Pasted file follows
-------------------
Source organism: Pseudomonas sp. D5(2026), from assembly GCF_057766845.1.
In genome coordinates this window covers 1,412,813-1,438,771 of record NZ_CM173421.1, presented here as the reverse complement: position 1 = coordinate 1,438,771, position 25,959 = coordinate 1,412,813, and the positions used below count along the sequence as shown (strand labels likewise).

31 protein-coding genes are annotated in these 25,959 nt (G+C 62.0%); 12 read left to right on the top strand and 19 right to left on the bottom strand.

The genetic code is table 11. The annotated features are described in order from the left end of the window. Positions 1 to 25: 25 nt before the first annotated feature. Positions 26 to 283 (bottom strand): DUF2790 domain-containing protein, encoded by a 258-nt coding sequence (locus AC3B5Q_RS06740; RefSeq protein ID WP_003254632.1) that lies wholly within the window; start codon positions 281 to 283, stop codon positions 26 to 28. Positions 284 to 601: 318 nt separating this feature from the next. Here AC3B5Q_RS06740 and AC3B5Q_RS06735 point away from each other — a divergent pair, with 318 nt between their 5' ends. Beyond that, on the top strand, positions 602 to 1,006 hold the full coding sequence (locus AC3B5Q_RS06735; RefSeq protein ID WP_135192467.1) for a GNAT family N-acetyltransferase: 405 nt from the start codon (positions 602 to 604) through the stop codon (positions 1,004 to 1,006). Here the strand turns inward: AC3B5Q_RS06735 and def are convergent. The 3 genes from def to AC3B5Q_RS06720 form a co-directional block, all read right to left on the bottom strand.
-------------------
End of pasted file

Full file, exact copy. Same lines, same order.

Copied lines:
Source organism: Pseudomonas sp. D5(2026), from assembly GCF_057766845.1.
In genome coordinates this window covers 1,412,813-1,438,771 of record NZ_CM173421.1, presented here as the reverse complement: position 1 = coordinate 1,438,771, position 25,959 = coordinate 1,412,813, and the positions used below count along the sequence as shown (strand labels likewise).

31 protein-coding genes are annotated in these 25,959 nt (G+C 62.0%); 12 read left to right on the top strand and 19 right to left on the bottom strand.

The genetic code is table 11. The annotated features are described in order from the left end of the window. Positions 1 to 25: 25 nt before the first annotated feature. Positions 26 to 283 (bottom strand): DUF2790 domain-containing protein, encoded by a 258-nt coding sequence (locus AC3B5Q_RS06740; RefSeq protein ID WP_003254632.1) that lies wholly within the window; start codon positions 281 to 283, stop codon positions 26 to 28. Positions 284 to 601: 318 nt separating this feature from the next. Here AC3B5Q_RS06740 and AC3B5Q_RS06735 point away from each other — a divergent pair, with 318 nt between their 5' ends. Beyond that, on the top strand, positions 602 to 1,006 hold the full coding sequence (locus AC3B5Q_RS06735; RefSeq protein ID WP_135192467.1) for a GNAT family N-acetyltransferase: 405 nt from the start codon (positions 602 to 604) through the stop codon (positions 1,004 to 1,006). Here the strand turns inward: AC3B5Q_RS06735 and def are convergent. The 3 genes from def to AC3B5Q_RS06720 form a co-directional block, all read right to left on the bottom strand.